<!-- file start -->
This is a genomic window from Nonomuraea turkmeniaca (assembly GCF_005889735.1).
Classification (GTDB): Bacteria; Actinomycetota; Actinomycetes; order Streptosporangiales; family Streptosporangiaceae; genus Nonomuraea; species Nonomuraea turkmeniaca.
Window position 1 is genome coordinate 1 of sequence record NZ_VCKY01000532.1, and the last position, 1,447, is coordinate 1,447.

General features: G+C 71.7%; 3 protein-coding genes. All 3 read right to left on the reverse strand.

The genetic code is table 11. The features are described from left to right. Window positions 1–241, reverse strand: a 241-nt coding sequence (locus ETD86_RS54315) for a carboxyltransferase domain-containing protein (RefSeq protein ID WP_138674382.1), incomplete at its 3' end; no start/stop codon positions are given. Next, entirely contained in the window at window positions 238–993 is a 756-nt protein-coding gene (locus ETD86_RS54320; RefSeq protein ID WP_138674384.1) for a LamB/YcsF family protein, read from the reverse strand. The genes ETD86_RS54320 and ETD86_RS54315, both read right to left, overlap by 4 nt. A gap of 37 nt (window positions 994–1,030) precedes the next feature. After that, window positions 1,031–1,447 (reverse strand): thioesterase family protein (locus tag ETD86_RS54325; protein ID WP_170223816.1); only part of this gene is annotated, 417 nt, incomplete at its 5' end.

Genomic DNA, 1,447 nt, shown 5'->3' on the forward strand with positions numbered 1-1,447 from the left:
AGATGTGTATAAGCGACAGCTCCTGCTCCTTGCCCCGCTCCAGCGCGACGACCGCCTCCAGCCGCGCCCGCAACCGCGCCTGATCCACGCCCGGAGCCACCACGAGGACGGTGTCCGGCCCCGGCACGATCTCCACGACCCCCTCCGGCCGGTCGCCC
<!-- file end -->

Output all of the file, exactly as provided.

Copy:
This is a genomic window from Nonomuraea turkmeniaca (assembly GCF_005889735.1).
Classification (GTDB): Bacteria; Actinomycetota; Actinomycetes; order Streptosporangiales; family Streptosporangiaceae; genus Nonomuraea; species Nonomuraea turkmeniaca.
Window position 1 is genome coordinate 1 of sequence record NZ_VCKY01000532.1, and the last position, 1,447, is coordinate 1,447.

General features: G+C 71.7%; 3 protein-coding genes. All 3 read right to left on the reverse strand.

The genetic code is table 11. The features are described from left to right. Window positions 1–241, reverse strand: a 241-nt coding sequence (locus ETD86_RS54315) for a carboxyltransferase domain-containing protein (RefSeq protein ID WP_138674382.1), incomplete at its 3' end; no start/stop codon positions are given. Next, entirely contained in the window at window positions 238–993 is a 756-nt protein-coding gene (locus ETD86_RS54320; RefSeq protein ID WP_138674384.1) for a LamB/YcsF family protein, read from the reverse strand. The genes ETD86_RS54320 and ETD86_RS54315, both read right to left, overlap by 4 nt. A gap of 37 nt (window positions 994–1,030) precedes the next feature. After that, window positions 1,031–1,447 (reverse strand): thioesterase family protein (locus tag ETD86_RS54325; protein ID WP_170223816.1); only part of this gene is annotated, 417 nt, incomplete at its 5' end.

Genomic DNA, 1,447 nt, shown 5'->3' on the forward strand with positions numbered 1-1,447 from the left:
AGATGTGTATAAGCGACAGCTCCTGCTCCTTGCCCCGCTCCAGCGCGACGACCGCCTCCAGCCGCGCCCGCAACCGCGCCTGATCCACGCCCGGAGCCACCACGAGGACGGTGTCCGGCCCCGGCACGATCTCCACGACCCCCTCCGGCCGGTCGCCC